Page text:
To the students of the 2020-2021 school year, our future is in your hands more than it has ever been in student’s hands before. And we trust you. Together, we can make it through and create a better world for those to come.
After 2-3 months of virtual learning, who’s ready for a good old fashioned “read out of a book” and “use pencil and paper” kind of learning? My mind is going back to my early school days of chalkboards, chalk, and big hefty erasers. Just take a minute with me to go back in time and picture the one-room schoolhouses full of heavy desks and children of varying ages all learning in the same room. What would they think if we explained our schooling methods now, especially today while schools are closed but we are still finding creative ways to learn online?
Zoom meetings, iPads, Google Classroom, emails, and virtual learning are all jargon that kids as young as preschool can comprehend. Boy, learning has taken vast leaps and bounds since the one-room schoolhouse where all work was done on a simple slate! Even thinking back to my own elementary days, email was still a term that everyone was trying to wrap their heads around.
Oftentimes I find myself longing to live in a simple time period where going to school was a luxury and nights were filled with candlelit dinners, reading, and music instead of extracurriculars, tv shows, and work on the computer. However, I am grateful for our opportunity to gain knowledge even amidst a global pandemic that shut down the world for a time.
How are you feeling after a few months of virtual learning? Are you hyped up and ready to keep going, or are you coming with me back to the one-room schoolhouse for a little break?
After a week or so of social distancing, we were losing our minds being so stuck at home! Anyone else? One of my solutions was to sign up for Vooks- Storybooks brought to life. They have a first month free trial for parents- Or first year free for educators! I’m not an active educator right now, so I did the first month free and wanted to share my findings with you. Please note that blog posts from Honors Grad U are never sponsored or endorsed. These are my honest, true thoughts and feelings on our experience.
A quick rundown of Vooks. Basically a “virtual book” of sorts. Imagine those YouTube read alouds that others so generously post for us, but with small animation of the pictures and the words lighting up when read. Here is one quick example of this cute book by Zack Bush.
Some of the pros:
Good selection for browsing if you aren’t looking for a specific book.
Great way to introduce audiobooks, can be a scaffolding method into them.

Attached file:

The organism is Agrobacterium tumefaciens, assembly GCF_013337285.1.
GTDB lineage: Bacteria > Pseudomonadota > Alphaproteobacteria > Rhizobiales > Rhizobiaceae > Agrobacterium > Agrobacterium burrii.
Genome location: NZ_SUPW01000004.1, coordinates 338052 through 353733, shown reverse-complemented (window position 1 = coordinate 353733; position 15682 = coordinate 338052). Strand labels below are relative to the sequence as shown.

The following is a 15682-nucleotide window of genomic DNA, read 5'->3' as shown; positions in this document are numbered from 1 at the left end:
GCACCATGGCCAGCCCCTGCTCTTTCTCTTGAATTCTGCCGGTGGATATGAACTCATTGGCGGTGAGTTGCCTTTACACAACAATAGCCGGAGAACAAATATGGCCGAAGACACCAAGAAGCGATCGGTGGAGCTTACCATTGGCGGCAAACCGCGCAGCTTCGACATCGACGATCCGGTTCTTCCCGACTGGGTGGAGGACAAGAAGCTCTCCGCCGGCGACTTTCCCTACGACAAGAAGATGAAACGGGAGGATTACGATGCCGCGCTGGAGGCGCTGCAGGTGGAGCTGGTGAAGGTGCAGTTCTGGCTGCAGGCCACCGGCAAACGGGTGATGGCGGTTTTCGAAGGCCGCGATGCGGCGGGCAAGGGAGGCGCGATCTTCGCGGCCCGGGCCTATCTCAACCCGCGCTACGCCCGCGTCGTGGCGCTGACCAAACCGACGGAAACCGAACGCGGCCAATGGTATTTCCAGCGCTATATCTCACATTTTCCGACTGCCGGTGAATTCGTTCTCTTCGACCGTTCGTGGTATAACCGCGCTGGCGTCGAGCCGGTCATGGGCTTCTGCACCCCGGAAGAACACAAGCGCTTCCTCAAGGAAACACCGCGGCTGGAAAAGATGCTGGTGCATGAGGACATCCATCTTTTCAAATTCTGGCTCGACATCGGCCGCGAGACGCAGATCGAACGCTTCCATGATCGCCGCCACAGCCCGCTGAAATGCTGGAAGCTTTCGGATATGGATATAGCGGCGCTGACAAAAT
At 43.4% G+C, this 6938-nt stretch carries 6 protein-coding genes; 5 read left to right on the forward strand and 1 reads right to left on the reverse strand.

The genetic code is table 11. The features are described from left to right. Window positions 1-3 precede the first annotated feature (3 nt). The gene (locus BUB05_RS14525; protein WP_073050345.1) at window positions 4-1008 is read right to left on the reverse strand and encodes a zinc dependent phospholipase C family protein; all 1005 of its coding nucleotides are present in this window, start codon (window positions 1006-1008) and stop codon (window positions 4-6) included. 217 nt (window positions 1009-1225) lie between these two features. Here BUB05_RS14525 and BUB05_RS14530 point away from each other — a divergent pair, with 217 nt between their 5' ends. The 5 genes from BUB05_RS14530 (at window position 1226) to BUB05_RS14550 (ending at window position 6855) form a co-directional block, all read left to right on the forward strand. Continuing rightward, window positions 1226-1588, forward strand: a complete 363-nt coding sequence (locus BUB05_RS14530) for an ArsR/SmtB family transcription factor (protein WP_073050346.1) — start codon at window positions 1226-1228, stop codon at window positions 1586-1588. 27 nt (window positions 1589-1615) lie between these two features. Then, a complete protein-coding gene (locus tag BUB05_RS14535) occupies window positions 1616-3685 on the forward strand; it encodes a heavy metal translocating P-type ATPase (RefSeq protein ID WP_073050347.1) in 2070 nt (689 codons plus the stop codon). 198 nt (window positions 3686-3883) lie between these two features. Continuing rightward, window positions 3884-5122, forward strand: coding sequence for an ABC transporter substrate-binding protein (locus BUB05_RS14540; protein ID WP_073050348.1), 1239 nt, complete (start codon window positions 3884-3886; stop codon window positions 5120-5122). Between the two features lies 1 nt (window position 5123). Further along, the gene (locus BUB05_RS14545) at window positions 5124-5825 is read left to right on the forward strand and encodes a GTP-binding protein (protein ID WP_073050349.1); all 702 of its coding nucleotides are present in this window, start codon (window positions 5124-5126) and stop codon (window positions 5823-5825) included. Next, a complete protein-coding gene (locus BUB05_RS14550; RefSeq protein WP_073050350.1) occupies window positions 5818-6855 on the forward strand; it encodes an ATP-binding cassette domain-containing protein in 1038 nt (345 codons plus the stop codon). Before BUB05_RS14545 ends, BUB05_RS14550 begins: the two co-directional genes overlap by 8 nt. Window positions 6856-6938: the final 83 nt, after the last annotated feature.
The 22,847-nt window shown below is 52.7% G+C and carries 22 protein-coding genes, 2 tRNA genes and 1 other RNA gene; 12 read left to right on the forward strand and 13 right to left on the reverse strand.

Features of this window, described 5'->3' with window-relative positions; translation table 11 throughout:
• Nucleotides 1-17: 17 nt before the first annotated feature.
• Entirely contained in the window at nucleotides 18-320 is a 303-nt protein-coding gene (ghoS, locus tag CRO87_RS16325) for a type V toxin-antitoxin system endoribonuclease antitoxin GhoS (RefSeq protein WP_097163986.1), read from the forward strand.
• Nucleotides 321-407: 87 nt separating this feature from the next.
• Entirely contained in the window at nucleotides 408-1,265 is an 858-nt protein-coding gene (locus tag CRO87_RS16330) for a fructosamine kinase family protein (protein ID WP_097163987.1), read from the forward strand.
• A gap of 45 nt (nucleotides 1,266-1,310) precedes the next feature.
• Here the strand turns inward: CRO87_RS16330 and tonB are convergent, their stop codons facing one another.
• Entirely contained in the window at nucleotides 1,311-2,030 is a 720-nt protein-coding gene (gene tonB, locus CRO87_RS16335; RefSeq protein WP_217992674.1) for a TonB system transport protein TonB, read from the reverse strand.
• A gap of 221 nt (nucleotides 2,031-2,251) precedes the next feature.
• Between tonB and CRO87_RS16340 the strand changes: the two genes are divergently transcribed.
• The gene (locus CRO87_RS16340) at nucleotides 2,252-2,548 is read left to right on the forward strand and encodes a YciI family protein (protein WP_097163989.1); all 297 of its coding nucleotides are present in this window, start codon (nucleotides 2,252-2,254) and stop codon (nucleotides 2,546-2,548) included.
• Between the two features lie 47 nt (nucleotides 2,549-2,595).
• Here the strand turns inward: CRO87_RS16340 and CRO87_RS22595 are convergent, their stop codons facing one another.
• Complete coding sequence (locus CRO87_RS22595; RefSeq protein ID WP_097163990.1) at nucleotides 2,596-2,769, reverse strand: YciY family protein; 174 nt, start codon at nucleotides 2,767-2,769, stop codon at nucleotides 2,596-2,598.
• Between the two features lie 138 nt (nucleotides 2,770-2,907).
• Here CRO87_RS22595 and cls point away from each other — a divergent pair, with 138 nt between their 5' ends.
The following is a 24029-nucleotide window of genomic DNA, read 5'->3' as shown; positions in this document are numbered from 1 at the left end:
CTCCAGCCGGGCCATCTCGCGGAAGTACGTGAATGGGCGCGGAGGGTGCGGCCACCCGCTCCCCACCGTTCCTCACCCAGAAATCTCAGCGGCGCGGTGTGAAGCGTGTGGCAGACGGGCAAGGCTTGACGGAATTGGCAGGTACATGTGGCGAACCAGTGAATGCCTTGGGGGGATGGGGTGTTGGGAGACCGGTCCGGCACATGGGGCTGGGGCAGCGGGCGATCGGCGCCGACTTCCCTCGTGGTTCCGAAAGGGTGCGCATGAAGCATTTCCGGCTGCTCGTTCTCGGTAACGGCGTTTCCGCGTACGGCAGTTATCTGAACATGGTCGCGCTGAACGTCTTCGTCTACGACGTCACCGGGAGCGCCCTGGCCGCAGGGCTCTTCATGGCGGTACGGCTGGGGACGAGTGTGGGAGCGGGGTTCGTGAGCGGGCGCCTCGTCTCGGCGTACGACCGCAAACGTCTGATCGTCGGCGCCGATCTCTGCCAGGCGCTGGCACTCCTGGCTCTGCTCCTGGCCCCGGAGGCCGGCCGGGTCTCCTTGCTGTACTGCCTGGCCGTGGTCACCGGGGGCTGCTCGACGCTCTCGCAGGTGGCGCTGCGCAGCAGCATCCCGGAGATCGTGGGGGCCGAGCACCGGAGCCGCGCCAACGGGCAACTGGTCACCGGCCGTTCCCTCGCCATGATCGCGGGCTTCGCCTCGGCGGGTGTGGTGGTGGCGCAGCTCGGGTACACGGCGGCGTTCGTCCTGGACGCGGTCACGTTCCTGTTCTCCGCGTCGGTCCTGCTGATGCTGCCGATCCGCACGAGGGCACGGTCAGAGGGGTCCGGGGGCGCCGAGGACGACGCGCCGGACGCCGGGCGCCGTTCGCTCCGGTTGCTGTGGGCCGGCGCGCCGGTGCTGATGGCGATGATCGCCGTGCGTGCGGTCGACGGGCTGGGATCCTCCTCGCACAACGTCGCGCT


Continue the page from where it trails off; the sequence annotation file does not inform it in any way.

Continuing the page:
Downloadable- Don’t need data or wifi to use the app. Great for parents! Also useful for teachers for the days when technology or the wifi is not on your side.
They hear various accents and voices that I’m not capable of doing.
It’s a good change of pace and a novelty way to read a book.
It can be empowering for a struggling reader to still be able to read books without the pressure of having to know every word.
It can be hard when you need specific books
They weren’t used in our house often- However, I could see that changing in a classroom. I know I’ve had multiple times in my teaching experience that I needed two minutes to find the missing papers, or set up something I forgot for a lesson, and a quick Vooks would have done the trick to give me the time needed.
It isn’t a great replacement for a book, it’s just a more “book version” of a movie by using the same text, lighting it up, and using slightly less animation.
My 2.5-year-old didn’t find them engaging, so I ended our membership when the free trial was over. Please don’t take this as an end-all for every kid! She may like it again in 6 months. She’s 2, she doesn’t really know what she likes.
They weren’t quite as engaging as a movie because it was less animation, and not quite as engaging as a book because I found the animation often took out the deductive reasoning books usually offer and didn’t have the book “feel” to it, more a movie feel.
Overall, they were fun when it was free! And if I were teaching I would definitely be taking advantage of the first year free to give it a try. However, I did not feel like it was useful enough to pay the monthly subscription fee. Please remember I am one human with one opinion, I strongly suggest you take advantage of the free trial as well and decide for yourself how you feel about it.
I wonder how these pros and cons will change as my kids are older, and if they were used in a classroom setting instead of in my home. Have you used Vooks in your classroom? If you have, please tell us your experience in the comments below!